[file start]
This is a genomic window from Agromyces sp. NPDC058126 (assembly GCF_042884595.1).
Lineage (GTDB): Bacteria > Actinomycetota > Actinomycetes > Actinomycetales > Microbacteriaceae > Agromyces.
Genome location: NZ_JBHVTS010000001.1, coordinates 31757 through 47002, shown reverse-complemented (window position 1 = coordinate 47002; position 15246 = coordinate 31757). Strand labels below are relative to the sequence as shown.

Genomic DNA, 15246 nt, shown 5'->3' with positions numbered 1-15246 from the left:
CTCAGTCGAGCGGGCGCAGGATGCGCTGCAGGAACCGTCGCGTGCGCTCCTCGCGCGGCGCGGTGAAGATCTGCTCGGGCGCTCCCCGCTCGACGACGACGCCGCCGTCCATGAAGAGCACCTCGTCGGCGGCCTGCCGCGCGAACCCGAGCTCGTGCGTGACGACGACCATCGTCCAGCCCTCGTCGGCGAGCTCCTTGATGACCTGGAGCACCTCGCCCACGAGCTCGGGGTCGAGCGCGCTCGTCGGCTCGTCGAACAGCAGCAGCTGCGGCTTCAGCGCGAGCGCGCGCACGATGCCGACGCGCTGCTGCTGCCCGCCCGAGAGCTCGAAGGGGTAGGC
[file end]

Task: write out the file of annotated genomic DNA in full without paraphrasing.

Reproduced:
This is a genomic window from Agromyces sp. NPDC058126 (assembly GCF_042884595.1).
Lineage (GTDB): Bacteria > Actinomycetota > Actinomycetes > Actinomycetales > Microbacteriaceae > Agromyces.
Genome location: NZ_JBHVTS010000001.1, coordinates 31757 through 47002, shown reverse-complemented (window position 1 = coordinate 47002; position 15246 = coordinate 31757). Strand labels below are relative to the sequence as shown.

Genomic DNA, 15246 nt, shown 5'->3' with positions numbered 1-15246 from the left:
CTCAGTCGAGCGGGCGCAGGATGCGCTGCAGGAACCGTCGCGTGCGCTCCTCGCGCGGCGCGGTGAAGATCTGCTCGGGCGCTCCCCGCTCGACGACGACGCCGCCGTCCATGAAGAGCACCTCGTCGGCGGCCTGCCGCGCGAACCCGAGCTCGTGCGTGACGACGACCATCGTCCAGCCCTCGTCGGCGAGCTCCTTGATGACCTGGAGCACCTCGCCCACGAGCTCGGGGTCGAGCGCGCTCGTCGGCTCGTCGAACAGCAGCAGCTGCGGCTTCAGCGCGAGCGCGCGCACGATGCCGACGCGCTGCTGCTGCCCGCCCGAGAGCTCGAAGGGGTAGGC